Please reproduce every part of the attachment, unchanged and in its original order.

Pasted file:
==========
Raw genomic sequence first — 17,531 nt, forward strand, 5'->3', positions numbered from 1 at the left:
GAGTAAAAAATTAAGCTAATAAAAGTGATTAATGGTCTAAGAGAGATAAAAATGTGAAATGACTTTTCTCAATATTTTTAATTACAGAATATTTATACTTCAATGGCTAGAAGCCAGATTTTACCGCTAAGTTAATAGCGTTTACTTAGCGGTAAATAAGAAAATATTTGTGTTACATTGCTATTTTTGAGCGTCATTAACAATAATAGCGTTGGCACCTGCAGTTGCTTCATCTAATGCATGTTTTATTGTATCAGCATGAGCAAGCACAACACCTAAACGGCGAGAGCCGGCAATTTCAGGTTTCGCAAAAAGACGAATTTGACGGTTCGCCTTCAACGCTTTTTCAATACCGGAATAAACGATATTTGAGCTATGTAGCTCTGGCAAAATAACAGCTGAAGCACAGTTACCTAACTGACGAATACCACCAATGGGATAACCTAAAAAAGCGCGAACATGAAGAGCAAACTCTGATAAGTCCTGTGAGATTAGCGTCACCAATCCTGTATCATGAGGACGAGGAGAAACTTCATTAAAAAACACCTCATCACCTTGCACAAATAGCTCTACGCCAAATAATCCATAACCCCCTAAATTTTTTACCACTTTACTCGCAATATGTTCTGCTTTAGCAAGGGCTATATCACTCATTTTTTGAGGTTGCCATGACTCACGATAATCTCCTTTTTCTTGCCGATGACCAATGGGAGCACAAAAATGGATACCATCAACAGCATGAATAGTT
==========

Raw genomic sequence first — 17,531 nt, forward strand, 5'->3', positions numbered from 1 at the left:
GAGTAAAAAATTAAGCTAATAAAAGTGATTAATGGTCTAAGAGAGATAAAAATGTGAAATGACTTTTCTCAATATTTTTAATTACAGAATATTTATACTTCAATGGCTAGAAGCCAGATTTTACCGCTAAGTTAATAGCGTTTACTTAGCGGTAAATAAGAAAATATTTGTGTTACATTGCTATTTTTGAGCGTCATTAACAATAATAGCGTTGGCACCTGCAGTTGCTTCATCTAATGCATGTTTTATTGTATCAGCATGAGCAAGCACAACACCTAAACGGCGAGAGCCGGCAATTTCAGGTTTCGCAAAAAGACGAATTTGACGGTTCGCCTTCAACGCTTTTTCAATACCGGAATAAACGATATTTGAGCTATGTAGCTCTGGCAAAATAACAGCTGAAGCACAGTTACCTAACTGACGAATACCACCAATGGGATAACCTAAAAAAGCGCGAACATGAAGAGCAAACTCTGATAAGTCCTGTGAGATTAGCGTCACCAATCCTGTATCATGAGGACGAGGAGAAACTTCATTAAAAAACACCTCATCACCTTGCACAAATAGCTCTACGCCAAATAATCCATAACCCCCTAAATTTTTTACCACTTTACTCGCAATATGTTCTGCTTTAGCAAGGGCTATATCACTCATTTTTTGAGGTTGCCATGACTCACGATAATCTCCTTTTTCTTGCCGATGACCAATGGGAGCACAAAAATGGATACCATCAACAGCATGAATAGTT